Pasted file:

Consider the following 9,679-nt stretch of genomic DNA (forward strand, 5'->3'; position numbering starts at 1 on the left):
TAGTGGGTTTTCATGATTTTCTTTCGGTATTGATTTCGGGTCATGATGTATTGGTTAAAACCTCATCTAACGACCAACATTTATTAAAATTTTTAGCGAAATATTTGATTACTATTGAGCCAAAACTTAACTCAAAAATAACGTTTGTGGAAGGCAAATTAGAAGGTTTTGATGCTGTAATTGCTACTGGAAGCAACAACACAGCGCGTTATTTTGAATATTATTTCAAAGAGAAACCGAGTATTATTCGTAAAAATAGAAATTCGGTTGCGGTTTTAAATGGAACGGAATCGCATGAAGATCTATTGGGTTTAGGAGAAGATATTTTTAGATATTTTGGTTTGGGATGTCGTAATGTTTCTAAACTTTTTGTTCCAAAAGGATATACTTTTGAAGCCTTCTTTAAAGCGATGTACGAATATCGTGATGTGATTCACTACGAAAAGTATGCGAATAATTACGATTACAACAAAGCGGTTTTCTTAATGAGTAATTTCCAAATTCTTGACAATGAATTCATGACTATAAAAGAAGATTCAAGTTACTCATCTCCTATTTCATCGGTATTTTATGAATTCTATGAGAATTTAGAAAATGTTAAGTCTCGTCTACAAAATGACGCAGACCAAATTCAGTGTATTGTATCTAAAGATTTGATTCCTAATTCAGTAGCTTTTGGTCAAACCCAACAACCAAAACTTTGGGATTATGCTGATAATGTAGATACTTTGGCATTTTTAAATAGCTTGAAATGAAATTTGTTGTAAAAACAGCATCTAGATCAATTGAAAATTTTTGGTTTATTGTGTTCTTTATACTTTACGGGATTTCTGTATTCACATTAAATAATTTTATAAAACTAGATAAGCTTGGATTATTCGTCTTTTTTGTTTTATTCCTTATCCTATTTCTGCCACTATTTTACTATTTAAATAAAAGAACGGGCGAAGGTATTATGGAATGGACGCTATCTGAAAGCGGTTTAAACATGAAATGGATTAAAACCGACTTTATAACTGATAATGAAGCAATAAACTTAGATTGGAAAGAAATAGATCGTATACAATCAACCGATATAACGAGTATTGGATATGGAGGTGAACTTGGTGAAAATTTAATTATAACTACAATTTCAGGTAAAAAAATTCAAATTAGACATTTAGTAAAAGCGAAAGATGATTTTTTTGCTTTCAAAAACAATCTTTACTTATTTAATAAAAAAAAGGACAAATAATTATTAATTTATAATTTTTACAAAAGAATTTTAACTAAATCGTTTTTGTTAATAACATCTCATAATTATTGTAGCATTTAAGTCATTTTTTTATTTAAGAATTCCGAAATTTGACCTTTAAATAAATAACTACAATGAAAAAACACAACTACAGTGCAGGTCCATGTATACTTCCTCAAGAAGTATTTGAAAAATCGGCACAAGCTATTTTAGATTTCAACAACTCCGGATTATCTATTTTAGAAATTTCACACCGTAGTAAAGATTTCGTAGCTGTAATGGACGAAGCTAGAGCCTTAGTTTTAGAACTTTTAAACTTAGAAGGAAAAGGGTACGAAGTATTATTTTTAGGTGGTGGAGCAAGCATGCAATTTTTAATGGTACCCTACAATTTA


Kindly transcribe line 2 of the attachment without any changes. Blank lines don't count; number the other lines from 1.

TAGTGGGTTTTCATGATTTTCTTTCGGTATTGATTTCGGGTCATGATGTATTGGTTAAAACCTCATCTAACGACCAACATTTATTAAAATTTTTAGCGAAATATTTGATTACTATTGAGCCAAAACTTAACTCAAAAATAACGTTTGTGGAAGGCAAATTAGAAGGTTTTGATGCTGTAATTGCTACTGGAAGCAACAACACAGCGCGTTATTTTGAATATTATTTCAAAGAGAAACCGAGTATTATTCGTAAAAATAGAAATTCGGTTGCGGTTTTAAATGGAACGGAATCGCATGAAGATCTATTGGGTTTAGGAGAAGATATTTTTAGATATTTTGGTTTGGGATGTCGTAATGTTTCTAAACTTTTTGTTCCAAAAGGATATACTTTTGAAGCCTTCTTTAAAGCGATGTACGAATATCGTGATGTGATTCACTACGAAAAGTATGCGAATAATTACGATTACAACAAAGCGGTTTTCTTAATGAGTAATTTCCAAATTCTTGACAATGAATTCATGACTATAAAAGAAGATTCAAGTTACTCATCTCCTATTTCATCGGTATTTTATGAATTCTATGAGAATTTAGAAAATGTTAAGTCTCGTCTACAAAATGACGCAGACCAAATTCAGTGTATTGTATCTAAAGATTTGATTCCTAATTCAGTAGCTTTTGGTCAAACCCAACAACCAAAACTTTGGGATTATGCTGATAATGTAGATACTTTGGCATTTTTAAATAGCTTGAAATGAAATTTGTTGTAAAAACAGCATCTAGATCAATTGAAAATTTTTGGTTTATTGTGTTCTTTATACTTTACGGGATTTCTGTATTCACATTAAATAATTTTATAAAACTAGATAAGCTTGGATTATTCGTCTTTTTTGTTTTATTCCTTATCCTATTTCTGCCACTATTTTACTATTTAAATAAAAGAACGGGCGAAGGTATTATGGAATGGACGCTATCTGAAAGCGGTTTAAACATGAAATGGATTAAAACCGACTTTATAACTGATAATGAAGCAATAAACTTAGATTGGAAAGAAATAGATCGTATACAATCAACCGATATAACGAGTATTGGATATGGAGGTGAACTTGGTGAAAATTTAATTATAACTACAATTTCAGGTAAAAAAATTCAAATTAGACATTTAGTAAAAGCGAAAGATGATTTTTTTGCTTTCAAAAACAATCTTTACTTATTTAATAAAAAAAAGGACAAATAATTATTAATTTATAATTTTTACAAAAGAATTTTAACTAAATCGTTTTTGTTAATAACATCTCATAATTATTGTAGCATTTAAGTCATTTTTTTATTTAAGAATTCCGAAATTTGACCTTTAAATAAATAACTACAATGAAAAAACACAACTACAGTGCAGGTCCATGTATACTTCCTCAAGAAGTATTTGAAAAATCGGCACAAGCTATTTTAGATTTCAACAACTCCGGATTATCTATTTTAGAAATTTCACACCGTAGTAAAGATTTCGTAGCTGTAATGGACGAAGCTAGAGCCTTAGTTTTAGAACTTTTAAACTTAGAAGGAAAAGGGTACGAAGTATTATTTTTAGGTGGTGGAGCAAGCATGCAATTTTTAATGGTACCCTACAATTTA